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November 20, 2002

Two school programs making strides in Ralston

From: Ralston Recorder, NE
Nov. 20, 2002

By Teresa Hoffman

RALSTON - In his short time at Ralston's Hillcrest Education Center, Troy Dannehl has seen how an alternative educational setting is beneficial to students in the Ralston area.

"It's a different environment in which kids can find their niche," said Dannehl, who took over as director last year and also teaches social studies.

The center, located in downtown Ralston, is an alternative school for high school-aged students. Dannehl said it serves students who have had problems adjusting to the regular high school setting or those who were in danger or have dropped out of high school.

"We have a good mix of students," he said. "Some of the students come here because they need a different type of structure to their learning, but most of the problems stem from social problems they had at the high school."

Whatever the reason for attending, Dannehl said the center's mission is to give students the opportunity to catch up on missed credits from the high school so that they can return or get the classes in which they need credits to graduate.

"A lot of the younger students are here on a temporary basis," Dannehl said. "It's a chance for them to earn credits so they can go back to the high school with some successful experiences behind them."

Dannehl said the younger students sometimes just have a hard time making the transition from the middle school to the high school.

"That's a big transition to make," he said. "There are so many different things to experience. Kids can be involved in many different activities and they have a hard time managing it all."

The Hillcrest Education Center is just one of the many programs in the Ralston School District aimed at helping students get the help they need to be successful.

As the district celebrates American Education Week this week, the Ralston Recorder takes a look at two programs in the district, the Hillcrest Education Center and the Hearing Impaired Program, which look to make students' educational environment better. "Making Public School Great for Every Child" is the theme of this year's celebration.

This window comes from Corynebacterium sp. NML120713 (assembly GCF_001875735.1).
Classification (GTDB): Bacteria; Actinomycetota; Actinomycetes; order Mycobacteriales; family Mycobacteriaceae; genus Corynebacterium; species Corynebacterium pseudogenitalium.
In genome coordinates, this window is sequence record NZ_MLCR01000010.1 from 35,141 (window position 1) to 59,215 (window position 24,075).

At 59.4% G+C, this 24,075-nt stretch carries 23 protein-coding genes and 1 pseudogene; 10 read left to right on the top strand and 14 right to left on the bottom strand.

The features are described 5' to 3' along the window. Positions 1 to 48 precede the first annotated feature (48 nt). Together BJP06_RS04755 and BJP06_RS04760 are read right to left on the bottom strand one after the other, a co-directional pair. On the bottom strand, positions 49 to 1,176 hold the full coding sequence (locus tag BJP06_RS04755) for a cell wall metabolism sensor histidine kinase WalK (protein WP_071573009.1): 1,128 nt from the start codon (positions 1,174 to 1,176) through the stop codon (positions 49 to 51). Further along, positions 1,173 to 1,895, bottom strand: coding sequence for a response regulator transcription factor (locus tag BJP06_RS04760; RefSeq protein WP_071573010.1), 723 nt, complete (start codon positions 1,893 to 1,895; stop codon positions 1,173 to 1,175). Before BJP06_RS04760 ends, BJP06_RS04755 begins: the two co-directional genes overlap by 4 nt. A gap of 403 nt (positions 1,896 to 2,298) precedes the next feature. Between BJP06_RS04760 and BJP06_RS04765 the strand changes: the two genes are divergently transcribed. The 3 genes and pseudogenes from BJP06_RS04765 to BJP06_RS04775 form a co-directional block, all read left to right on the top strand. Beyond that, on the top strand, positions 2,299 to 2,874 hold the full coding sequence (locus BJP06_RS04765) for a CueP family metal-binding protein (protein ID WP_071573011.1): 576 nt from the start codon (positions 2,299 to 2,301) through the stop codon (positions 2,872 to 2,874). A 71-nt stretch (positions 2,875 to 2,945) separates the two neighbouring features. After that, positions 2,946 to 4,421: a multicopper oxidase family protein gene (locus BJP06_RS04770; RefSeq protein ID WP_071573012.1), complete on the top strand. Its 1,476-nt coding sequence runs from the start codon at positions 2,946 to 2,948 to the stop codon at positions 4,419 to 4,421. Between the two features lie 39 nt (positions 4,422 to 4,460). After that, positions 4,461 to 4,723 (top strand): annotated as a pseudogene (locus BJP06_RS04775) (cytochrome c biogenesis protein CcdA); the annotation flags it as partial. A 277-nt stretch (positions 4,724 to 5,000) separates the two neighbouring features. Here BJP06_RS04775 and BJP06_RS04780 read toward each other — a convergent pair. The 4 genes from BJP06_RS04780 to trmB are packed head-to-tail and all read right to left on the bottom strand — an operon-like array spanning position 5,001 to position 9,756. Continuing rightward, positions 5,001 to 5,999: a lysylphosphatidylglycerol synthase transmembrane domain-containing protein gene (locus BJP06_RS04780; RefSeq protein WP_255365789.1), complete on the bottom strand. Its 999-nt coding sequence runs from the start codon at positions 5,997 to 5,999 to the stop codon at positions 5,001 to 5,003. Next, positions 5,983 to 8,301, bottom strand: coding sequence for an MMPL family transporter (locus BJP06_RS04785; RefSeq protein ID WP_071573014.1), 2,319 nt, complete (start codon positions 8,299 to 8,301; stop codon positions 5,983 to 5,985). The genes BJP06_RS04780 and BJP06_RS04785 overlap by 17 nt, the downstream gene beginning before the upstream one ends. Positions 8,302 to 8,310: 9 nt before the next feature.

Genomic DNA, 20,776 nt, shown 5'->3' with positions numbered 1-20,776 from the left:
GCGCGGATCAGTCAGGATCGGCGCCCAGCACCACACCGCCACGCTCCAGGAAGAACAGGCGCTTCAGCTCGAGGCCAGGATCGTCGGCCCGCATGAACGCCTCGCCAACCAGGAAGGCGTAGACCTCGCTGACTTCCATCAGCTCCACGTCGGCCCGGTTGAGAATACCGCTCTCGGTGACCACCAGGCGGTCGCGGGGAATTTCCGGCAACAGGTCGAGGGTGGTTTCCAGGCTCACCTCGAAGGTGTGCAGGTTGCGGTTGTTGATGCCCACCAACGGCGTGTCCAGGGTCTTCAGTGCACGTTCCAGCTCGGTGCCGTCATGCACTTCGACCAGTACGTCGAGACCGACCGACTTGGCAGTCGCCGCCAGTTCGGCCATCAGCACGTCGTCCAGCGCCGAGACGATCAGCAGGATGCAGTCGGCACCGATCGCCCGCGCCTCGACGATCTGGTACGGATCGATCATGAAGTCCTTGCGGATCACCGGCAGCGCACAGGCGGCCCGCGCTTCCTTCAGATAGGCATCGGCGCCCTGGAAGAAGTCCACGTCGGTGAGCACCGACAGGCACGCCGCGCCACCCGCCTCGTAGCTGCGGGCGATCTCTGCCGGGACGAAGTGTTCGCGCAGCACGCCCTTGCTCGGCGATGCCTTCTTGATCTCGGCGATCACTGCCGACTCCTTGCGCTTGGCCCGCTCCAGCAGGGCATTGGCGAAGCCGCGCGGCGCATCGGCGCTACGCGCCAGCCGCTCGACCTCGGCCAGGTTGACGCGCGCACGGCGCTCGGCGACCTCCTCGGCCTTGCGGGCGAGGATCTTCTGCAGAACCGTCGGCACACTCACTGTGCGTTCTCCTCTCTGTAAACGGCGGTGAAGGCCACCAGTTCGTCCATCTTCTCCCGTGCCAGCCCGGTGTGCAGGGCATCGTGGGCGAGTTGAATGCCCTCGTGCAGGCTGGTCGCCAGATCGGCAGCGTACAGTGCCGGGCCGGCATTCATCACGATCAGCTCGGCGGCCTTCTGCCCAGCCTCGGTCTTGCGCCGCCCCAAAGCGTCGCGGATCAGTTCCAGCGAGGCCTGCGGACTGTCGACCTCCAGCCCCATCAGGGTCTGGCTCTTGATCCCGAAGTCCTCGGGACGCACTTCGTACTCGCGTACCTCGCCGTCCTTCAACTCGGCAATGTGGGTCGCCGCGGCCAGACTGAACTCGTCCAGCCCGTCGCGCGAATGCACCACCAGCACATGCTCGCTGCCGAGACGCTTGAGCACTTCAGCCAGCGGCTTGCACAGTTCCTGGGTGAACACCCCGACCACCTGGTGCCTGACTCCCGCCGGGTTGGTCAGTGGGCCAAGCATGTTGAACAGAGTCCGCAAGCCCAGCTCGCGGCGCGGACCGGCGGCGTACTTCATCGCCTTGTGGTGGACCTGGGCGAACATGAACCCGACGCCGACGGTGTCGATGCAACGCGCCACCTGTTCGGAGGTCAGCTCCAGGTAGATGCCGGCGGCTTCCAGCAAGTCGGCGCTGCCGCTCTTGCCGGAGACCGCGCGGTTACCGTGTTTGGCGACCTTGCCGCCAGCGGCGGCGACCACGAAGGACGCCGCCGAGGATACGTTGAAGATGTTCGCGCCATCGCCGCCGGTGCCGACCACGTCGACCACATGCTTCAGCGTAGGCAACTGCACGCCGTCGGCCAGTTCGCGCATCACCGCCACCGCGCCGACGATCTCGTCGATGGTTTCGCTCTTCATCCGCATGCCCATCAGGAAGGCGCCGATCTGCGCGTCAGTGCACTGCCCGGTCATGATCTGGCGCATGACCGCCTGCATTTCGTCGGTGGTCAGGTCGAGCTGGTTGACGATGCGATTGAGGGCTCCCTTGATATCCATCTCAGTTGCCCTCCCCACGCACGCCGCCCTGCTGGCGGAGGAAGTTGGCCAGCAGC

Hillcrest Education Center

The Hillcrest Education Center opened in 1999 as a pilot program for the Ralston School District. Since opening, enrollment at the center hasdoubled from 20 students in the first year to 40 this year. The hours at the center were also extended early on as more students began to enroll. Students can now attend classes in the morning or afternoon.

Students take classes on an individual study basis. The classes include math, social studies and English. Many of the teachers at the center also teach at RHS as well.

"We wanted to make the classes more at their pace and give them more one-on-one attention," Dannehl said. "I think our teachers to do a really great job spending lots of time with the students."

The more individualized learning also helps students feel comfortable with asking questions, he said.

"They aren't afraid to tell us how they feel and when they are having problems understanding something," Dannehl said. "That allows them to build a bond with the teacher so they are learning what they need to."

In addition to being students who were close to, or even those that have dropped out of school, Dannehl said a lot of the kids are living on their own with full time jobs.

"They are living in an adult word and they need to know how to make adult decisions," he said.

Whatever their age, when students first come to the center, they are required to set to set goals for themselves. The goals are ways for the student to take responsibility for their education, Dannehl said. The structure of the learning also means extra responsibility.

"Independent study situations require students to be self motivated," he said.

Hillcrest has it's share of success stories, Dannehl said. A student he always uses as an example is Sarah Dragon, who was having problems at RHS, but enrolled at the center and became successful and eventually graduated. Dragon now attends the College of St. Mary and she hopes to one day become a nurse, Dannehl said.

"We have had five kids graduate from here and go on to college or the military," he said.

Others have caught up with their work and returned to RHS.

"Those kids might not have had that opportunity without the center," he said.

Without an alternative setting for Ralston students, Dannehl said many of the kids would drop out or get jobs, but he said there are other extreme cases.